The missives the nobles exchange in this story parallel the texts, emails and social channels we rely on today. As in the Liaisons letters, many of our relationships today aren’t grounded in reality: we text our feelings, engage in arguments on our Facebook pages, find love through online dating sites where we chat and breakup before we’ve even actually met the other person. Much easier to stay in our heads and engage in cyber fantasies then to enter the real world, and let our hearts get involved—the same can be said for the characters in this play.

As Valmont actually opens up, falls in love with Tourvel and goes deeper into tangible matters of the heart, the mercurial game he’s been playing with Merteuil is completely disrupted.

DeVita skillfully shows Valmont’s transformation from passionate Don Juan to tragic lover. You never know what his next move will be as he seduces one partner after the other. He never telegraphs what he’s doing by winking at the audience (a trap that other actors have fallen into when they take on this role). Sometimes Valmont’s so good, you can see that he’s even fooling himself.

That’s what’s at the heart of this piece (pun intended). True love conquers lies and deceit, along with the best laid plans of two conniving nobles with too much time and money on their hands.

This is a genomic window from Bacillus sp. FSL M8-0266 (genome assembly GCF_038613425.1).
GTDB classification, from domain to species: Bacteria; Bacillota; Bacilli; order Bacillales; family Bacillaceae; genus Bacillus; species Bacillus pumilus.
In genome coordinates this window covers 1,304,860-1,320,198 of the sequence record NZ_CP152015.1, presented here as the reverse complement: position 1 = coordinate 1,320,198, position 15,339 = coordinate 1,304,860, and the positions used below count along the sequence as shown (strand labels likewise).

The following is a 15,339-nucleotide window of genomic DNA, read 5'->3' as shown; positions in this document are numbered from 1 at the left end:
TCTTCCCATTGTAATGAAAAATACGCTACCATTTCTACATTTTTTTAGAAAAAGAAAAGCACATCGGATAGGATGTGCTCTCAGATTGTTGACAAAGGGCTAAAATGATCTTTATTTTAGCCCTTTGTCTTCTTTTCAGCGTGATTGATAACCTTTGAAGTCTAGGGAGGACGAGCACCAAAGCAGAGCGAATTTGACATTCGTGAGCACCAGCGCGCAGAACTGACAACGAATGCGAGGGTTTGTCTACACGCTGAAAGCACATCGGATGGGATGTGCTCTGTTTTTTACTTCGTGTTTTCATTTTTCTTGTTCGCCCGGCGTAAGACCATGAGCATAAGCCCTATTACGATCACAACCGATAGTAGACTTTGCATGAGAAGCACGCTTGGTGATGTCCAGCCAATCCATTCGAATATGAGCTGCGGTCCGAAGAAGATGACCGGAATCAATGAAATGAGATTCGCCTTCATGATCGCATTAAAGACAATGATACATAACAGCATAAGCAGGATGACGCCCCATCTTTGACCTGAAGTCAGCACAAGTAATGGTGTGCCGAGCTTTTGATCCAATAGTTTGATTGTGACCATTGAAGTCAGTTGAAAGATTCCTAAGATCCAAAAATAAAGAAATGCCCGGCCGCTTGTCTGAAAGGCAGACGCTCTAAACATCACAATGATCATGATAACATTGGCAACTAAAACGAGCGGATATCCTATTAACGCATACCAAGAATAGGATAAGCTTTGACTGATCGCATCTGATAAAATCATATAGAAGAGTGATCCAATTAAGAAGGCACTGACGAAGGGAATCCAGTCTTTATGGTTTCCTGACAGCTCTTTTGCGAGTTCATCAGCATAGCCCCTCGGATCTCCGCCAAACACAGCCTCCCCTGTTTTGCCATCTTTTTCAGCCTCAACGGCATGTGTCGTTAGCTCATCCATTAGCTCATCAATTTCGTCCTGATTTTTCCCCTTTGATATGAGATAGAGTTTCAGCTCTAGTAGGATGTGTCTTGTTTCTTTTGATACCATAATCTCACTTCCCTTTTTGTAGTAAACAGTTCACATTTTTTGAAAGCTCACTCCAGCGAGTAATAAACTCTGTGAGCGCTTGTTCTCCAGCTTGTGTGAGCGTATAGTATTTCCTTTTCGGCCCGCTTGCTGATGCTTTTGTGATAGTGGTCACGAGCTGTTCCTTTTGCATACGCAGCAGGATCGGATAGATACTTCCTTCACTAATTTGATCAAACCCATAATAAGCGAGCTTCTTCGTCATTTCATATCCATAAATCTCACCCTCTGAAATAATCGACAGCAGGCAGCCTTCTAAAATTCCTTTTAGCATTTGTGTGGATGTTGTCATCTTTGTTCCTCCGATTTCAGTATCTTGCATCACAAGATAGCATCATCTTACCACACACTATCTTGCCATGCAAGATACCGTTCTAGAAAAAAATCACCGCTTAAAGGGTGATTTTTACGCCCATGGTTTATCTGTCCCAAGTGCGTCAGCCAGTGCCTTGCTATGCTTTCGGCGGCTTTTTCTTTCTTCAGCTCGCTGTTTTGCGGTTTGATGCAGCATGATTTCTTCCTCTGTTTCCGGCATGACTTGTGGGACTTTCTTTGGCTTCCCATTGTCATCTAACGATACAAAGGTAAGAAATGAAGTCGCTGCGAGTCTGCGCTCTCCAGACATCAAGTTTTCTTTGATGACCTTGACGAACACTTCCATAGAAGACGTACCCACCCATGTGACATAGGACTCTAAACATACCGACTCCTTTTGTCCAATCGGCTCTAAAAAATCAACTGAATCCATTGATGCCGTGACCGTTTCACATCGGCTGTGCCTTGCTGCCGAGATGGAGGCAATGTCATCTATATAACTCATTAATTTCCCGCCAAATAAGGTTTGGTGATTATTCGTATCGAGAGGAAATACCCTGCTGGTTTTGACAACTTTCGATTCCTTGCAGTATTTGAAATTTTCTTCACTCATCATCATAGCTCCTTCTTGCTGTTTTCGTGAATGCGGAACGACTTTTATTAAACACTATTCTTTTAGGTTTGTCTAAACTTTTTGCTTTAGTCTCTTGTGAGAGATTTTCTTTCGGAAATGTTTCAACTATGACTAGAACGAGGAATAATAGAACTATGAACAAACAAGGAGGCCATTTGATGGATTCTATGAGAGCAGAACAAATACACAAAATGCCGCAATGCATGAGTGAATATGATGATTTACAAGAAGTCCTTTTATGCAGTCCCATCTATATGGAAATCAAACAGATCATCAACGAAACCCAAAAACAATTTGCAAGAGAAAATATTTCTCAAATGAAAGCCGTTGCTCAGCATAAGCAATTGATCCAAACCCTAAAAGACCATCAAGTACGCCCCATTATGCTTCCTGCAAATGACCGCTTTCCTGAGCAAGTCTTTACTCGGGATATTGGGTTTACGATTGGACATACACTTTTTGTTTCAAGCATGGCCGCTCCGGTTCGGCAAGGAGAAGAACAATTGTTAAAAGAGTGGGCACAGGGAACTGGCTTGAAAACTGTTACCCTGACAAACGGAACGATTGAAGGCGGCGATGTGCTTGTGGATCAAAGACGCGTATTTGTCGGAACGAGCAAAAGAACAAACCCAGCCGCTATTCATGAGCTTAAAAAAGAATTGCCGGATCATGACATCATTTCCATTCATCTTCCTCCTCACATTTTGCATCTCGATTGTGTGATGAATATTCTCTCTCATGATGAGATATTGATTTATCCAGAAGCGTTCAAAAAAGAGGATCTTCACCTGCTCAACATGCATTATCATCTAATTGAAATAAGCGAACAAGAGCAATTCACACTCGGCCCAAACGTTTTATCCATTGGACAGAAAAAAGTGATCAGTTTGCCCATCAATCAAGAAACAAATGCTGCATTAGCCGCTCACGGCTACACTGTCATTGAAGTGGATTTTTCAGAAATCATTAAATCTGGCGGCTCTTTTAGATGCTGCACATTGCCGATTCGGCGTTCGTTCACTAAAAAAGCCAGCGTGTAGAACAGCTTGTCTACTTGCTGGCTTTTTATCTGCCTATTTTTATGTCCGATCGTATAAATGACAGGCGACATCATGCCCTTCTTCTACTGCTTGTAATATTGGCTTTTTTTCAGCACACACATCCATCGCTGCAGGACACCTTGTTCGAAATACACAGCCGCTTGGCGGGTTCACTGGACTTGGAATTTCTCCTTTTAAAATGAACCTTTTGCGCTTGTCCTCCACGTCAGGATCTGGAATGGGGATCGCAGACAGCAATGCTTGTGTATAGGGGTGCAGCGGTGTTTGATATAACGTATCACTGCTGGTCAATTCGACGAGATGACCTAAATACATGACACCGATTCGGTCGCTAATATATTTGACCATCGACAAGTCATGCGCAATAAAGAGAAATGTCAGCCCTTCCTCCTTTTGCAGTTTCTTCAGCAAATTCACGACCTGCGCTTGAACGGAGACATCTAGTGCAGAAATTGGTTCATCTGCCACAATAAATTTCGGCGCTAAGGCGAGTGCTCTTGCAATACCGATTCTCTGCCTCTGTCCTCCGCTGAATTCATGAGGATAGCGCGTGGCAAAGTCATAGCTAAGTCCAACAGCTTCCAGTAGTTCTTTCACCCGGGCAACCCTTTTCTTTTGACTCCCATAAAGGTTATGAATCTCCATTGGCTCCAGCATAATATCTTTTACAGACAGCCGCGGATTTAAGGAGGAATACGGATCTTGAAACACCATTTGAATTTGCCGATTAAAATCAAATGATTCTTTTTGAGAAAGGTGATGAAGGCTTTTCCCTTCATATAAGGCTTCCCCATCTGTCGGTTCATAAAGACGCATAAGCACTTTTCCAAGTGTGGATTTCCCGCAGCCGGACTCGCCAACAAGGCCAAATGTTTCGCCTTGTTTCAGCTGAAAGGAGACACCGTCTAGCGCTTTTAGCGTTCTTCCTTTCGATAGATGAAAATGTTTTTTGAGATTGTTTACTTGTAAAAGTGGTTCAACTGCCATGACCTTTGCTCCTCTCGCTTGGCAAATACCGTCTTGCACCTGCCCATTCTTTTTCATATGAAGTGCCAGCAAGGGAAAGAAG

Other members of the ensemble Langs casts have the depth to handle constant shifts from comedy to tragedy and back again: Jasmine Jean Sim and Lorenzo Roberts personify the hope of new love as Cecile and her music teacher, Le Chevalier, before they’re eventually corrupted.

Keiko Green as Emile, brings mischievous life to her role as a woman of the world to whom sex is has become a business transaction.

As Madame de Rosemonde, Wendy Robie is seemingly unaware of what’s going on under her nose but skillfully delivers a heartfelt monologue on how men and women love differently.

Eleanor Moseley as Madame de Volanges deftly portrays a woman trapped by the mores and roles of the day but unlike, Merteuil, she rarely questions or challenges it.

Even Jason Marr as Azolan provides well-needed comedic relief but shows he can be bought.

Langs has also assembled an impressive crew to help bring Liaisons to life. Brian Sidney Bembridge’s stage is shaped like a boxing ring with a mirror above the stage (the boxing metaphor again) as different bouts are fought in front of us. Matt Starrit’s sound design is minimal and effective with music that effectively shifts us from scene to scene without distracting from the action. As the world falls apart around our central characters, the rich chamber music gives way to disjointed and dissonant noise.

And Catherine Hunt’s stunning costumes help reveal what’s going on beneath the surface with each character. For instance, in Act One she puts Potter in red and DeVita in cool colors. But in Act Two she dresses Potter in cooler colors, and DeVita’s in red velvet as Valmont falls in love with Tourvel.

Not only does Dangerous Liaisons hold up, fans coming to enjoy the word play may find themselves in Valmont’s shoes and emotionally moved, whether they want to be or not.

Dangerous Liaisons, at A Contemporary Theatre, runs through 11/20.

Illustration by Arthur Mount